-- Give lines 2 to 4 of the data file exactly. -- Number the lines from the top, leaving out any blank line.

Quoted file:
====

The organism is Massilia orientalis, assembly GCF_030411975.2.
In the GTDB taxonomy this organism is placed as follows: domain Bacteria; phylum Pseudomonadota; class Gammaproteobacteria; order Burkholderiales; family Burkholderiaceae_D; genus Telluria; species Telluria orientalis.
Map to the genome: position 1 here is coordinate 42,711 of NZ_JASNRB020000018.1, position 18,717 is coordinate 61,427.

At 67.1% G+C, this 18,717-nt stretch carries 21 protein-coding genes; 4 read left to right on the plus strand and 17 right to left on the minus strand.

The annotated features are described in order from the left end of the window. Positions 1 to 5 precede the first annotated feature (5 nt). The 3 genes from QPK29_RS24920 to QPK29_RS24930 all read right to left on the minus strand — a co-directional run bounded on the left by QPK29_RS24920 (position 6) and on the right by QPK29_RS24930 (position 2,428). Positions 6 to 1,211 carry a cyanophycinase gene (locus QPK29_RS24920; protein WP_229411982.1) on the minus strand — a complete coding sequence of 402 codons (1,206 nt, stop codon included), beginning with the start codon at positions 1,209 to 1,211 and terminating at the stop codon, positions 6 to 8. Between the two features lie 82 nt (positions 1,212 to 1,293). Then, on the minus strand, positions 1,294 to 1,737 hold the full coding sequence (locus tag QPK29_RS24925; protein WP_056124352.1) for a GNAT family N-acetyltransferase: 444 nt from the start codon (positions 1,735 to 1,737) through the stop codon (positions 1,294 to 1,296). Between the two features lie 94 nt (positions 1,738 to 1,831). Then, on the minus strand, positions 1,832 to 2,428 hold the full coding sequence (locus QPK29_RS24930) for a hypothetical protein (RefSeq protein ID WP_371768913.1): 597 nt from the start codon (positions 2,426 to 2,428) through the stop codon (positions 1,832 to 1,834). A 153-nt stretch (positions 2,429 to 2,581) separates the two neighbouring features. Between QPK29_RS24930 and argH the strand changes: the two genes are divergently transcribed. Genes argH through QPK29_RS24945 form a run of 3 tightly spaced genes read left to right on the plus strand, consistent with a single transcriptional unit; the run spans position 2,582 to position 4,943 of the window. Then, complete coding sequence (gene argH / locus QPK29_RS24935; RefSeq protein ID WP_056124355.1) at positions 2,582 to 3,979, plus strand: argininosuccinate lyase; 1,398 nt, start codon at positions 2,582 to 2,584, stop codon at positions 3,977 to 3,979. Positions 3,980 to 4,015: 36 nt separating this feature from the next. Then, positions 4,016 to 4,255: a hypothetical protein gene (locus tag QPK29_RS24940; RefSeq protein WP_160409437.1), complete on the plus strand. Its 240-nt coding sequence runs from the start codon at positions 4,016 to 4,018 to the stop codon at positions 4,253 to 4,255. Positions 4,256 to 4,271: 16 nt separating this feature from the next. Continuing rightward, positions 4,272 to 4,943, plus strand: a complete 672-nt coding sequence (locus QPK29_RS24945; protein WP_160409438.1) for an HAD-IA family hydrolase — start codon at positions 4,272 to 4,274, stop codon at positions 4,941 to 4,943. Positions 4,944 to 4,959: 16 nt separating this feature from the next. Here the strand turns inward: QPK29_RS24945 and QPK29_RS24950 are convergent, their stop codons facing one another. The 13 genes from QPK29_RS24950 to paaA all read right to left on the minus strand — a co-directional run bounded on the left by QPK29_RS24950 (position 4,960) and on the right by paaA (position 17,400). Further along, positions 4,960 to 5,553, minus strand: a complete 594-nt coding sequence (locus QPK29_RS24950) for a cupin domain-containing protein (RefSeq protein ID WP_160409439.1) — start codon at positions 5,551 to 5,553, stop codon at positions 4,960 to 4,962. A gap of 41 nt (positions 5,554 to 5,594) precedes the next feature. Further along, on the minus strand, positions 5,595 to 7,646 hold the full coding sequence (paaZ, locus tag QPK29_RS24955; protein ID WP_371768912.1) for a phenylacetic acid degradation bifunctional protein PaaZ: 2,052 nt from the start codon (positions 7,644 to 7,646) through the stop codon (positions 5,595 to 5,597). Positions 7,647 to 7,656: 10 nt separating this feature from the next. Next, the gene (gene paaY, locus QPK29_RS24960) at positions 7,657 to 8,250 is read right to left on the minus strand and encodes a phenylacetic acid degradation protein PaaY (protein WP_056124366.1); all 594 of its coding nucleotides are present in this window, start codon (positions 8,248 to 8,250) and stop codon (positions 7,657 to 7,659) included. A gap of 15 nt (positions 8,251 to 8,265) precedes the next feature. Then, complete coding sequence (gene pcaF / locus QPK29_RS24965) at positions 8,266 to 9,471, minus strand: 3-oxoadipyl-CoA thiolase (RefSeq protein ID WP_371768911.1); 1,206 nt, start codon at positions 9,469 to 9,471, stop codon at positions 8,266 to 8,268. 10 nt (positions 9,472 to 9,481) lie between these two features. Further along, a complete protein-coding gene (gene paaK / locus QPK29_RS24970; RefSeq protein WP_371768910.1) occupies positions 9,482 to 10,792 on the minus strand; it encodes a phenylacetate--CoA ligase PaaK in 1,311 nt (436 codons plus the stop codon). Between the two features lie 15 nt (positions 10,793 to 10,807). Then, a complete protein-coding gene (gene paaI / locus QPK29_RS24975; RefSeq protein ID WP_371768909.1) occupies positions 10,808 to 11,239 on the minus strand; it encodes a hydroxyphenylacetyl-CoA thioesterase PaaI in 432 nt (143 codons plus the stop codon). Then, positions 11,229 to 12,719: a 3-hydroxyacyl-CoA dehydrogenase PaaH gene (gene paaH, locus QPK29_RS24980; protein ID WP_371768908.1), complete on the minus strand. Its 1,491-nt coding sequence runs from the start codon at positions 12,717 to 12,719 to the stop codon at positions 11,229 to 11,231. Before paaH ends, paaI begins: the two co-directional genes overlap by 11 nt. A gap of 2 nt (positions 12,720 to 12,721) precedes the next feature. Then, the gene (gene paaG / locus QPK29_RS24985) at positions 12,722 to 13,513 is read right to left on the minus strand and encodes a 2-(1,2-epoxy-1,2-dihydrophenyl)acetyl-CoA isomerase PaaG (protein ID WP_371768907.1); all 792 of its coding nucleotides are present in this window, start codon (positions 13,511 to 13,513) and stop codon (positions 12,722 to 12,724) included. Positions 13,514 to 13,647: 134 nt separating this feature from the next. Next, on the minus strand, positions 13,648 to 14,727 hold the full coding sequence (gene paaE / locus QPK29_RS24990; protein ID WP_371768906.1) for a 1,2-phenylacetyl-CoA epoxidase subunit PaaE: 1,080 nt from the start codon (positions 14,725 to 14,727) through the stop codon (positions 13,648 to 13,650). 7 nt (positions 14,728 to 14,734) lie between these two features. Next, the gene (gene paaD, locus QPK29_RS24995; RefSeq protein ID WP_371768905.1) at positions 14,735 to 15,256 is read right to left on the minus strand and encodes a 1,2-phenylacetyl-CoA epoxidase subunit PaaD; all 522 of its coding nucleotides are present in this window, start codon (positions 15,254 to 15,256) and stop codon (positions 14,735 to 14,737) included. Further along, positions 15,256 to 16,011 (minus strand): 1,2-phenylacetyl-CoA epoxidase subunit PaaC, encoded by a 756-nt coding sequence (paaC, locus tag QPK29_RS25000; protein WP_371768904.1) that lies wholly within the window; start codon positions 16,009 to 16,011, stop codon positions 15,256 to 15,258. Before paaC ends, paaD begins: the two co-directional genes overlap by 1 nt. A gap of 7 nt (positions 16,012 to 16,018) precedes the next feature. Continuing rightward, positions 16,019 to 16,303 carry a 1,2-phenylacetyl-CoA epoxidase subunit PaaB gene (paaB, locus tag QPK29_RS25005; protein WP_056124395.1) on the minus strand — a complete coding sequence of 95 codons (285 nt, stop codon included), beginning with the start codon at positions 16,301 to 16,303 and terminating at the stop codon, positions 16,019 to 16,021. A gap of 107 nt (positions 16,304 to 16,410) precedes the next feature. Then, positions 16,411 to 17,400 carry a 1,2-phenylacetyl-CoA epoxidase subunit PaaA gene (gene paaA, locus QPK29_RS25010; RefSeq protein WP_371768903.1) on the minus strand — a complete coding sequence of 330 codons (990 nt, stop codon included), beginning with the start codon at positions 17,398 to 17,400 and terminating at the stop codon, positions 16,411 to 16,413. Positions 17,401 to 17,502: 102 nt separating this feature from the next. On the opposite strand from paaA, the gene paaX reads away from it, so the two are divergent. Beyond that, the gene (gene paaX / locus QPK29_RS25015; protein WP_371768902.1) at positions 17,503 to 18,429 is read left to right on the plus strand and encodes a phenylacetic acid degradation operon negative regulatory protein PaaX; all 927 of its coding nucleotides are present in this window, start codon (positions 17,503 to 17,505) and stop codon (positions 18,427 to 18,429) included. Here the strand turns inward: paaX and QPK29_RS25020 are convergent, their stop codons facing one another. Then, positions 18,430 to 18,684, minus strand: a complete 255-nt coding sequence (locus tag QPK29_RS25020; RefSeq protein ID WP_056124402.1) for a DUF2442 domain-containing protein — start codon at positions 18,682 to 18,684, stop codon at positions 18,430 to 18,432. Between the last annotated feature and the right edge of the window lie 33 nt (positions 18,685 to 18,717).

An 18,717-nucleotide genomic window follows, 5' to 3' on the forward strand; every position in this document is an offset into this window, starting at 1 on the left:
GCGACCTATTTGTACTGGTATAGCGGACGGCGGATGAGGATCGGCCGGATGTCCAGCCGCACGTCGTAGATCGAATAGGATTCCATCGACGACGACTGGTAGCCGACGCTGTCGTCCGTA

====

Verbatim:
In the GTDB taxonomy this organism is placed as follows: domain Bacteria; phylum Pseudomonadota; class Gammaproteobacteria; order Burkholderiales; family Burkholderiaceae_D; genus Telluria; species Telluria orientalis.
Map to the genome: position 1 here is coordinate 42,711 of NZ_JASNRB020000018.1, position 18,717 is coordinate 61,427.

At 67.1% G+C, this 18,717-nt stretch carries 21 protein-coding genes; 4 read left to right on the plus strand and 17 right to left on the minus strand.